We seek to keep you literally "updated" on movement in terms of truth and justice in the Middle East in general with a particular eye on Palestine. The links below will take you to various articles and websites that offer the perspective of leaders in the religious, NGO, and human rights communities. Additionally, Al-Bushra, ever vigilant, provides links to regular reporting as well as opinion pieces by journalists. The dates given here indicate when the link was posted; the most recent posting is at the top. Check the article itself for the date the information was released by the source.

Wednesday, October 24, 2012

Melkite Greek Catholic Patriarch Says Christians Are Exploited in Syrian Conflict

DAMASCUS, Syria, OCT. 24, 2012 (Zenit.org).- On Monday, two Christians were kidnapped and killed when a car bomb exploded in Damascus, reports the Fides news agency. While travelling south from Qusair to Damascus, the two faithful were stopped by an armed group, seized and a ransom of $30,000 was asked of their family. Two hours later, the kidnappers announced their killing. They were the brother and cousin of a local pastor of a Greek-Catholic Church in Damascus.

Later on in the evening, Jaramana, a south-eastern suburb of Damascus, was the scene of rebel bombings again this year. A source close to Fides News Agency reported a violent explosion occurred near the Greek-Catholic church of St. Abraham, damaging the surrounding buildings. It is unclear if there were any casualties and whether the two events were connected.

Jaramana, a prevalently Christian and Druze neighborhood, has doubled its population in recent years due to the many Iraqi refugees fleeing the war of 2003. Since the beginning of the rebellion in March of last year, it has remained loyal to President Bashar al-Assad. In the last week of August, two explosions killed more than 27 people in this neighborhood. It is believed that rebels have regrouped in the area after they were scattered by July’s military offensive.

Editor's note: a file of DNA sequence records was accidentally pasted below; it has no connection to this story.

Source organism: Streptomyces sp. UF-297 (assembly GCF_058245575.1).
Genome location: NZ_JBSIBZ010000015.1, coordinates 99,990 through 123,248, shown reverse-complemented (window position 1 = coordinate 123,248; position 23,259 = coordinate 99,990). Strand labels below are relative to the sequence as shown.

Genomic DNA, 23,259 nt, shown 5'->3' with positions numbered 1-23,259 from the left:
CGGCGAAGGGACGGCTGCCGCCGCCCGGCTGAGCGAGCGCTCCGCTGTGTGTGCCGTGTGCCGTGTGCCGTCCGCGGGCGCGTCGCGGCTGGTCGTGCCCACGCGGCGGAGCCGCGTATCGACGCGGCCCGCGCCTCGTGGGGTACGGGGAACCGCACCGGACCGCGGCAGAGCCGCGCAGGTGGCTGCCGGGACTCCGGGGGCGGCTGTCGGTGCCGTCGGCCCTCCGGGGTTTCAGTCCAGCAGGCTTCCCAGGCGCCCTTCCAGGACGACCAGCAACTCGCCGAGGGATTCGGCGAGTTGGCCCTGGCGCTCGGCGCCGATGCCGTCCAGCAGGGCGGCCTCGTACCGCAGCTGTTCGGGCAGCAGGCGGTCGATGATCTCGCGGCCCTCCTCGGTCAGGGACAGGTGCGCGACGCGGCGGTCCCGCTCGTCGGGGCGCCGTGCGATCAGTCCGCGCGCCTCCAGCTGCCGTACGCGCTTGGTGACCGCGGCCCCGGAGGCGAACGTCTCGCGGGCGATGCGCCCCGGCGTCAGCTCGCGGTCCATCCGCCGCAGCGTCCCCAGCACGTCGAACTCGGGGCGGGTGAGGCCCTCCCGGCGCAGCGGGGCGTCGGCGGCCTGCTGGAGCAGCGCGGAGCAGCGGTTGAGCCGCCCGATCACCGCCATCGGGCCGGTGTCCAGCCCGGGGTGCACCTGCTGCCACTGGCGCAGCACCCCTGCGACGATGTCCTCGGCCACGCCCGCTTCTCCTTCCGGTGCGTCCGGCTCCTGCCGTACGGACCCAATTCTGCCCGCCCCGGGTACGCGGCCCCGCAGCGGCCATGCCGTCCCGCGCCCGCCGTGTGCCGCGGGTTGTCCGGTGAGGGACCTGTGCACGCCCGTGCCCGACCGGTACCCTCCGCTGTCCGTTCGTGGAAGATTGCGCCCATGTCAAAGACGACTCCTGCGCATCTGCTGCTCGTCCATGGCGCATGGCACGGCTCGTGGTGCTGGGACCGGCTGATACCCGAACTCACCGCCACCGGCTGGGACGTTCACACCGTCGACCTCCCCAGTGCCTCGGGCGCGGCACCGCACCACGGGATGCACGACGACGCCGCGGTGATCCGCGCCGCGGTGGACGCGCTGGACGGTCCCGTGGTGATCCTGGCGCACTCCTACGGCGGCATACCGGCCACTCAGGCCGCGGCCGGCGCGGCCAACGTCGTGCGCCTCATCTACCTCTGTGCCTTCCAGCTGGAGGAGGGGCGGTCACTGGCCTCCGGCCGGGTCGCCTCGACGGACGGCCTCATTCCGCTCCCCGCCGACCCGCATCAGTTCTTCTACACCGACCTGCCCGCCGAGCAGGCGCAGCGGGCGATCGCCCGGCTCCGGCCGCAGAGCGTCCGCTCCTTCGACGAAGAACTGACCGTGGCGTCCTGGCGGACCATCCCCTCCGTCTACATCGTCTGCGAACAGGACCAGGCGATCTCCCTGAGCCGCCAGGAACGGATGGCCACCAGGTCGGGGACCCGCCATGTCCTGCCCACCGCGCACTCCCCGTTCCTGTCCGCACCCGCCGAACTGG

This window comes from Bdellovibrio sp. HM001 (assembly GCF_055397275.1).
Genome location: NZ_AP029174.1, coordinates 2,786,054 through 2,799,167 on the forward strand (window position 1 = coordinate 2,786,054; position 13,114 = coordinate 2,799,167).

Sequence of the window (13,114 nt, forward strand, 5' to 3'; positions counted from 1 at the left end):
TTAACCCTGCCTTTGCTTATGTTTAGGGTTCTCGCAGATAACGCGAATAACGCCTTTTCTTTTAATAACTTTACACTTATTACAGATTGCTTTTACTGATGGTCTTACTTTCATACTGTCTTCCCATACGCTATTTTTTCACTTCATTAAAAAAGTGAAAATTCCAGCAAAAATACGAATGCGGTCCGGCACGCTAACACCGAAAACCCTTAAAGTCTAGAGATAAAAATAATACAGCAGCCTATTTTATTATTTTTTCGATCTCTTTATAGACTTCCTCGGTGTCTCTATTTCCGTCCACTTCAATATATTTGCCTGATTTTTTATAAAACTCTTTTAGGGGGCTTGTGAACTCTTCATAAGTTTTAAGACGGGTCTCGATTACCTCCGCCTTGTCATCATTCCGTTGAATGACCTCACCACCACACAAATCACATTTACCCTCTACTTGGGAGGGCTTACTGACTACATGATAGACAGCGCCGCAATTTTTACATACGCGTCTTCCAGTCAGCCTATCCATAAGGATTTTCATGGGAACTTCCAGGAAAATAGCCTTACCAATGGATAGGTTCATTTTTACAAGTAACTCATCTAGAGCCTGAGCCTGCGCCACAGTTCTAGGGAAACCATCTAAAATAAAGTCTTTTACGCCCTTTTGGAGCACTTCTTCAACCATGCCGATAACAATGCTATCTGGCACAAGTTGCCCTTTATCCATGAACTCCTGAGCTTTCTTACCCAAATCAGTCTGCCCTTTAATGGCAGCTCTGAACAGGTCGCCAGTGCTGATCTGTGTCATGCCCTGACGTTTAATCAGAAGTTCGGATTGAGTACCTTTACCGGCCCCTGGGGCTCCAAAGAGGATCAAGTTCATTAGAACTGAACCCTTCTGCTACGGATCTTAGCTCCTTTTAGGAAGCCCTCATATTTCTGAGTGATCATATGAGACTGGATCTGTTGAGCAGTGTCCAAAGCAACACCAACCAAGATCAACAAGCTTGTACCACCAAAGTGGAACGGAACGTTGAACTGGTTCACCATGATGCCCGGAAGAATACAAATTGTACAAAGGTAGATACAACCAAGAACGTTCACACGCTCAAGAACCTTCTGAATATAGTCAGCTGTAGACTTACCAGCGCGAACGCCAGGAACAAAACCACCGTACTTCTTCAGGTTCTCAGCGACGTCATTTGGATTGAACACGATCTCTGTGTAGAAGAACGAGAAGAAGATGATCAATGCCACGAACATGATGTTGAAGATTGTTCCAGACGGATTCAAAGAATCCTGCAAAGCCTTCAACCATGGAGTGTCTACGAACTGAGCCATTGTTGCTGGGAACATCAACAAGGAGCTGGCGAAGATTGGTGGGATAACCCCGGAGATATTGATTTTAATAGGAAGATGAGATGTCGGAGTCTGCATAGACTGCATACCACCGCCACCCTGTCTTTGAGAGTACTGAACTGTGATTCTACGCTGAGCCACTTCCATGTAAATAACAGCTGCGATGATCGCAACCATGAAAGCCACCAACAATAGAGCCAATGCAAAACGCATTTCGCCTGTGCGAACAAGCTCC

"Christians are used as objects in a challenge to the government. There is no persecution, they are not killed for their faith, but they are vulnerable and are manipulated in order to achieve other goals," said Melkite Greek-Catholic Patriarch Gregory III Laham in an interview with Fides. The prelate is currently in Rome for the Synod of Bishops on the New Evangelization.

Patriarch Laham recalled as well the kidnapping of the brother of the Rector of his seminary in Lebanon, who has not been seen or heard of since his abduction in July.
"These events create great anxiety among the faithful," he said.

Monday, October 15, 2012

Latin Patriarch: The New Evangelization Must Start from Jerusalem

"The New Evangelization Must Start from Jerusalem"

 VATICAN CITY, OCT. 15, 2012 (Zenit.org).- The following is the text of the intervention of His Beatitude Fouad Twal, Patriarch of Jerusalem of Latins and President of the Conference of Latin Bishops in the Arabic regionsat the Synod of Bishops on Saturday.

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The pilgrimage to the Holy Places and to the “living stones” is an excellent method of reviving our faith and that of the Pilgrim, and knowing better the cultural, historic and geographic context in which the mysteries in which we believe were born, an occasion for a personal and incarnate encounter with the person of Jesus.
The Christians of the Holy Land are the direct descendants of the very first Christian community and “the collective living memory of the history of Jesus”. The visit to the Holy Places, duly prepared and guided by reading the Word of God, and the encounter with the community can strengthen believers of little faith and enable the rebirth of the faith in those in whom it has died.